Anyone who was listening to No Limit Records’ seemingly endless stream of acts during the label’s late ‘90s commercial peak is more than familiar with the first lady of the tank, Mia X. But fans of “Mama Mia” have not heard much from the self-described “Sheba with two heaters” since the release of her Mama Drama album 11 years ago.
“My parents died in ’99,” Mia explained to HipHopDX recently of the heartbreaking circumstances that led to her nearly 10 year exile from the Rap game. “My parents died five months apart – [shortly] after I dropped Mama Drama. And, my mom was the care-provider for my children. That allowed me to tour and to do the music thing. And [my children] were relatively young when she died [in a car accident]. And on top of being extremely devastated and heartbroken, I had to also make the choice to fill my mom’s shoes because she was mom to all of us. So I had to raise the children. That meant I had to go to the P.T.A. meetings and you know, be more proactive in the children’s lives and their extracurricular activities. My mom was also like my biggest fan.”
The loss of Mia’s parents was tragically compounded by the losses of several more loved ones.
“I also lost 14 family members in that 18-month period [after my parents passed],” added Mia. “[And] I had [more] personal tragedy [before that]. Thirty days before my mom was killed, my brother’s father was killed. I had a lot of things going on, a lot of things that I had to deal with.”
In addition to the personal tragedies that befell Mia and her family that subsequently hindered her ability to tour and perform the other demanding duties of a professional recording artist, Mia’s label home was beginning to fall apart.
“Master P decided to play basketball,” Mia noted of the origin of the tank’s demise once the label’s leader decided to suit up and play in the CBA and tryout for teams in the NBA. “There was a breakdown in the family unit at No Limit as well as my own personal tragedy.”
There was no struggle to get out of her recording agreement with the No Limit Colonel because there was no formal agreement.
“I never had a contract with P,” Mia revealed. “We really and truly were brothers and sisters in the game. And at that time you know, he was pursuing basketball anyway. And he was totally understanding to what had happened. He had a close relationship with my mom. So he understood the pain that I was in. He understood that I really wasn’t gonna be able to just come in and record and go on tour. And he wasn’t really doing much of that himself anyway. He had decided to pursue a whole thing in basketball. And, No Limit, we was used to being just together. It was a family unit. We were very close. And when he decided to play basketball he had to bring in an unfamiliar staff. And so a lot of things just started to like breakdown. So, it wasn’t a situation where he was feeling like, you’re at the height of your career [and] I can’t let you go. He was like, damn, her whole family is dead.”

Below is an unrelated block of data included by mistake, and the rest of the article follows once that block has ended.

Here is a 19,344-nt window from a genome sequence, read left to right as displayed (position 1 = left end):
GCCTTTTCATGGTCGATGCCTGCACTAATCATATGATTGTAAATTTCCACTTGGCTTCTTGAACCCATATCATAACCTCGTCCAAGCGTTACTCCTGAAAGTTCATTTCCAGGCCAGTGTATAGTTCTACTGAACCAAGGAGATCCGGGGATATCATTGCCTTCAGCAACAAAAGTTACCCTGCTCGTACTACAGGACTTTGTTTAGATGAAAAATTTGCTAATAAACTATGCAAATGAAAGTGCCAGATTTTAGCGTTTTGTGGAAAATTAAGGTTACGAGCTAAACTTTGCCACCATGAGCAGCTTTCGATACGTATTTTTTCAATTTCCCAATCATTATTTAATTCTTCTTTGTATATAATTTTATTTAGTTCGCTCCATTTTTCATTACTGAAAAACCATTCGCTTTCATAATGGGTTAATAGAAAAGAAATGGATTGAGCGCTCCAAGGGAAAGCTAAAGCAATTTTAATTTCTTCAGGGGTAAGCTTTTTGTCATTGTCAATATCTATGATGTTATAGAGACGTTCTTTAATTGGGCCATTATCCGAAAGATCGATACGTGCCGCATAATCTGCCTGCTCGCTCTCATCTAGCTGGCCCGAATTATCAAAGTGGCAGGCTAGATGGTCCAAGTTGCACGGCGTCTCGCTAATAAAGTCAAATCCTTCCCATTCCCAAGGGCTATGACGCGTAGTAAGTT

Even with having to deal with the many losses in her family, as well as the rapid dissolution of the once mighty No Limit dynasty, Mia never put her pen down.
“I signed a couple of confidentiality clauses and I still continued to write for other artists,” she revealed. “I just didn’t make any music for myself… I never stopped writing, I just had to fall back to be a mom.”
Slyly dodging inquiries about who she was writing for, Mia would only offer to DX that, “It wasn’t No Limit artists, it was all…high-profile artists.”
In addition to the ghostwriting, Mia dabbled in real estate, but her main gig during the ‘00s was that of family matriarch, as Mia not only oversaw the daily lives of her children, but also the endeavors of her entire family.
“I was focused on my little sister – it’s two of us,” explained Mia. “She had just graduated from university when my mom died and entered her master’s program. And then she went on to medical school. I’m happy to say that today she is a doctor of Internal Medicine and Molecular Genetics.”
“So, you know,” she continued, “I had to be Mama Mia for real. I had to really, really walk it like I talk it. That’s what was going on with me. Now, Ashley’s a doctor. And my children, [my son] Sean and [my daughter] Tye are grownups, 22 and 20… I had always put in the back of my mind that when the kids were grown and stable that I definitely was gonna throw my hat back in the ring.”
Having reached her goal of overseeing the rearing of her children in the wake of her parents passing, Mia can now devote her full attention to her passion.
“My love is Hip Hop,” said Mia. “I fell in love with Hip Hop in ’79. I started rockin’ mics in ’84. [I] put out my first record in ’92, hooked up with Master P when he came [back home from Richmond, California] for a visit to New Orleans in ’94… I’ve always wanted to be a rapper, ever since I heard Angie Stone [of the group] Sequence [who scored a hit in] ‘Funk You Up.’ When I heard Sha Rock [of Funky 4 + 1] spit, I wanted to be a rapper. I realized girls could do it. And, this is my heart. This is truly my heart. And so now I’m able to freely record music and put it out and just do the damn thing.”